The U.S. military's renewed program to train and equip Syrian rebels is helping anti-Islamic State forces make "significant steps forward" across the Syrian battlefield, officials say, as the Pentagon works to evaluate recent changes in the program.
"We have U.S.-trained opposition forces near the Mara line, we have U.S.-trained opposition forces down in the at-Tanf garrison, and we have provided advice, assistance and training to the Syrian Democratic Forces that are conducting the Manbij operation," Colonel Chris Garver, a spokesman for the coalition fighting Islamic State in Iraq and Syria, told reporters Wednesday.
Rather than trying to build entire units, as the Pentagon did in its first attempt at a train-and-equip program, the U.S. military is now focused on training small numbers of fighters as "spotters," who can coordinate resupply efforts and describe enemy positions, according to U.S. officials.
The officials, who spoke on the condition of anonymity, say fewer than 100 Syrian fighters have been trained in the new program, which they described to reporters as a six- to eight-month window of starting "example programs" to build upon.
One official said the revamped plan had been "much more effective" than "trying to build something from the ground up." He noted it also has given the U.S. a better understanding of the Syrian battlefield.
FILE - This undated file photo posted Nov. 4, 2014, by the Raqqa Media Office of the Islamic State group, a militant extremist group, shows an Islamic State fighter in Kobani, Syria.
According to another official, the U.S. military currently is supporting about 10,000 Syrian Arabs through the small number of fighters in both the old and new train-and-equip programs.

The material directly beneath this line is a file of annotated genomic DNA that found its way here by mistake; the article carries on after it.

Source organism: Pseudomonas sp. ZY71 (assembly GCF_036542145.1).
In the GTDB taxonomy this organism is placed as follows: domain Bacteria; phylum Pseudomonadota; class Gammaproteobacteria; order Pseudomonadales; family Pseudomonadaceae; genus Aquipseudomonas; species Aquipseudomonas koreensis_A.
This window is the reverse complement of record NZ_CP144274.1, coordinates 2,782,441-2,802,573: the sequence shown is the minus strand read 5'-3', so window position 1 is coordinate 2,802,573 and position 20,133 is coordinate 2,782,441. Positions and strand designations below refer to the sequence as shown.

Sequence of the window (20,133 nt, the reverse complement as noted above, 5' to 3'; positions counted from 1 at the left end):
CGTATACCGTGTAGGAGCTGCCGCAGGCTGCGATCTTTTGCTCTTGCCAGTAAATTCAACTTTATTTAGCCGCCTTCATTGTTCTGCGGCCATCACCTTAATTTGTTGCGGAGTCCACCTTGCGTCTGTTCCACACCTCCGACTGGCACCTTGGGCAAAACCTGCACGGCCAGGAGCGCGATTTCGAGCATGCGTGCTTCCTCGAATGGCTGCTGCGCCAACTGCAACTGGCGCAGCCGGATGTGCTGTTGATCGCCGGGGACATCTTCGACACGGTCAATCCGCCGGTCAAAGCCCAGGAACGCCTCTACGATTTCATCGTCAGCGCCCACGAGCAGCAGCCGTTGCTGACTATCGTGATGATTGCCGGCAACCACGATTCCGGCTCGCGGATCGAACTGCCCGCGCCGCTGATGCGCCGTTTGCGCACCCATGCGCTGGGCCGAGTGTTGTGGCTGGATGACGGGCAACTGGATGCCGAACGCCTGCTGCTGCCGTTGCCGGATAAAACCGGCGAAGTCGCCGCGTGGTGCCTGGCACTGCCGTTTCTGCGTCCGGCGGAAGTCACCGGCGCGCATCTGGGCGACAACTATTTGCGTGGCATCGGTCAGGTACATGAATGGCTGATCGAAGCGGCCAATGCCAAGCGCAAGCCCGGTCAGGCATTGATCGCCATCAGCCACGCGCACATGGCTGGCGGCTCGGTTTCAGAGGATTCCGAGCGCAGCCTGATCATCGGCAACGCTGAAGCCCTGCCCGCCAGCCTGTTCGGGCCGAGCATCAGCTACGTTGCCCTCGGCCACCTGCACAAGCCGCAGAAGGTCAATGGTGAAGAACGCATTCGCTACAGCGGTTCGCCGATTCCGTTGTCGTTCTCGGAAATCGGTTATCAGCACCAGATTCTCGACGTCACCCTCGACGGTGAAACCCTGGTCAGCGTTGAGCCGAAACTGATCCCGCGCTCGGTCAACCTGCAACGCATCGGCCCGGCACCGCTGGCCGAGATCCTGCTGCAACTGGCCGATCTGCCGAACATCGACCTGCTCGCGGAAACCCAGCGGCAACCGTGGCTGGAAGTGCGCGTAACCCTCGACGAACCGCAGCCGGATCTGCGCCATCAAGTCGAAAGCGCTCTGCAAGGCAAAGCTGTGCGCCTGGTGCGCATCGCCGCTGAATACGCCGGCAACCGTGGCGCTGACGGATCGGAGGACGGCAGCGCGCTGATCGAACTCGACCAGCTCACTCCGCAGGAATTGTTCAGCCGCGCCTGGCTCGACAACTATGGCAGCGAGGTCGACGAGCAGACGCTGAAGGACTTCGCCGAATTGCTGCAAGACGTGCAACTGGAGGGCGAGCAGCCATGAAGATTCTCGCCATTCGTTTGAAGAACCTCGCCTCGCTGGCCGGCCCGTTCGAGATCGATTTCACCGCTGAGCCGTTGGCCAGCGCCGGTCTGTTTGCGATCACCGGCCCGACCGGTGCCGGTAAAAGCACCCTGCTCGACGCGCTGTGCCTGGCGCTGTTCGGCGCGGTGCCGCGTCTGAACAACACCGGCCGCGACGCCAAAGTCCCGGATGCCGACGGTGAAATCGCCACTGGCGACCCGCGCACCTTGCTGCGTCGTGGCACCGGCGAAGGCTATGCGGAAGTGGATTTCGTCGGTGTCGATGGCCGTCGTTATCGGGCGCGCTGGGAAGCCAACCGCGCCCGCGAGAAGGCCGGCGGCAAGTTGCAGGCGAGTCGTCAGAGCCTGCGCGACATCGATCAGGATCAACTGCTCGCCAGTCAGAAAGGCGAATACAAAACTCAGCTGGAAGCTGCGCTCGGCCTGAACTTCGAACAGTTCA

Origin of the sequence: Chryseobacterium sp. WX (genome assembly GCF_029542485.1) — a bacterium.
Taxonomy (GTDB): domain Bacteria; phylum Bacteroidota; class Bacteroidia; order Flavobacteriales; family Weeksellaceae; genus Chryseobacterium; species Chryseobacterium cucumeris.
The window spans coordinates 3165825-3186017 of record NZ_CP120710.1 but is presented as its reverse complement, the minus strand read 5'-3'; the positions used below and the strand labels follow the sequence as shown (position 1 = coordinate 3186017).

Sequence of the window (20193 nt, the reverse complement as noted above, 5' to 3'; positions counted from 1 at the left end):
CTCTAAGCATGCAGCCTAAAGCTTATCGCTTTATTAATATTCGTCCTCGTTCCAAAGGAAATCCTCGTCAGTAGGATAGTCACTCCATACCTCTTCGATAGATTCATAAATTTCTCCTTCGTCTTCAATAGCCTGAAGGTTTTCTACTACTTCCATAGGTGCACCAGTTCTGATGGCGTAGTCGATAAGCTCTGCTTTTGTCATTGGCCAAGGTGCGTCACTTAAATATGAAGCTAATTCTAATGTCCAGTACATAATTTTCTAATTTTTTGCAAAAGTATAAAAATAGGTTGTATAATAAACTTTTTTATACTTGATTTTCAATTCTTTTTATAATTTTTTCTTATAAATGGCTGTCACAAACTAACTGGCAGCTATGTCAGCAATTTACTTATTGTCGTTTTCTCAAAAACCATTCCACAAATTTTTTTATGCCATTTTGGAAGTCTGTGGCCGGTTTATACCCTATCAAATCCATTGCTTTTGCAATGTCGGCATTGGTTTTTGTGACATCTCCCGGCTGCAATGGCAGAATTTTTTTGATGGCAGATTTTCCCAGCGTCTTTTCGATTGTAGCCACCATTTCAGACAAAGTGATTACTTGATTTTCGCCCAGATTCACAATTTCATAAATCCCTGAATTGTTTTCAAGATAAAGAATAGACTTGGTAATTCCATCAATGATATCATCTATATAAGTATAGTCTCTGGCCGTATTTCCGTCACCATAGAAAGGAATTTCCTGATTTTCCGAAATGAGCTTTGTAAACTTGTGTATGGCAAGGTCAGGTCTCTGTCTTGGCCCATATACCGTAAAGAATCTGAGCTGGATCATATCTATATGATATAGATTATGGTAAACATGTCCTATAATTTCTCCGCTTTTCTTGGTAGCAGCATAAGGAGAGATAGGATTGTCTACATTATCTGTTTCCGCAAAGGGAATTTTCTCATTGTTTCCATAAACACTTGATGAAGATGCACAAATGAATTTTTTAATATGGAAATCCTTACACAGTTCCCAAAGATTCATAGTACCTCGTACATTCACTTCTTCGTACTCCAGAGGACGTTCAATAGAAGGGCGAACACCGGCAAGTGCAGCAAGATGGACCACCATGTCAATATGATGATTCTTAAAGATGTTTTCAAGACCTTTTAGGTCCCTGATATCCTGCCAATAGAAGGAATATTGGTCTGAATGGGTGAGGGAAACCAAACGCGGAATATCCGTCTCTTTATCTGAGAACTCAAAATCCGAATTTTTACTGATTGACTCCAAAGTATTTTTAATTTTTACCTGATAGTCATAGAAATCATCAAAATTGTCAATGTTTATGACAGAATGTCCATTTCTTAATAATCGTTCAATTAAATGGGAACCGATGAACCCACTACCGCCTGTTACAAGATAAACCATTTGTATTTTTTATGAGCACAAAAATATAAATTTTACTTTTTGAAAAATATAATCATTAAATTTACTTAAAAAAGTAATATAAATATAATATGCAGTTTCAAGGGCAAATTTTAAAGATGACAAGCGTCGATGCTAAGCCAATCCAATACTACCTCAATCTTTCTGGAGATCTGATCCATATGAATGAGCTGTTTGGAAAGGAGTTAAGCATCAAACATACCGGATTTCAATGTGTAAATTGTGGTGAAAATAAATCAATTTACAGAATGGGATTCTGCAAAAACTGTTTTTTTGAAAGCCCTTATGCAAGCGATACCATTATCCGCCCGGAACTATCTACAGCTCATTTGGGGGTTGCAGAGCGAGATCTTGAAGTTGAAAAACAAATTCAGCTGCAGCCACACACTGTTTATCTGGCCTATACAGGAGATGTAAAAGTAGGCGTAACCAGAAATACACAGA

The official explained that since the Pentagon started coordinating with the Syrian Arab Coalition, or SAC, their numbers "effectively have doubled."
"The goal is growth," the official said. "Success has bred success."
Part of the program involves vetting the leaders of several opposition groups and supplying their units with weapons — solely focused on one anti-IS objective at a time.
"It's not like we're just flooding their units with enough for multiple operations. It's just enough to get them through the next operation," another official said.
The groups primarily receive small arms and ammunition, along with some communications equipment. The U.S. military also has provided some indirect fire assets and vehicles, according to the officials.
If a Syrian group uses U.S.-provided equipment for other purposes, the military officials say the U.S. would remove its support.
Officials point to opposition successes in al-Hal, Hasaka, Shadadi and the current operations in Manbij as an evaluation of the program, rather than the numbers trained.
FILE - A fighter of the Syria Democratic Forces mans an anti-aircraft weapon in the southern rural area of Manbij, in Aleppo Governorate, Syria, May 31, 2016.
Garver said Manbij was "the hub" of foreign fighter activity in Syria, adding that the coalition has noticed a reduction in Islamic State foreign fighters since the group's heyday last year.
"There was upward of 2,000 [foreign fighters] a month that were coming into Syria and moving into Iraq," Garver said. "We think that the flow is now down to somewhere around between 200 and 500."
Despite the successes, the train-and-equip program remains an expensive endeavor. The U.S. spent $346.8 million in the 2015 fiscal year on the program, and has allotted $416.5 million for the program in the 2016 fiscal year.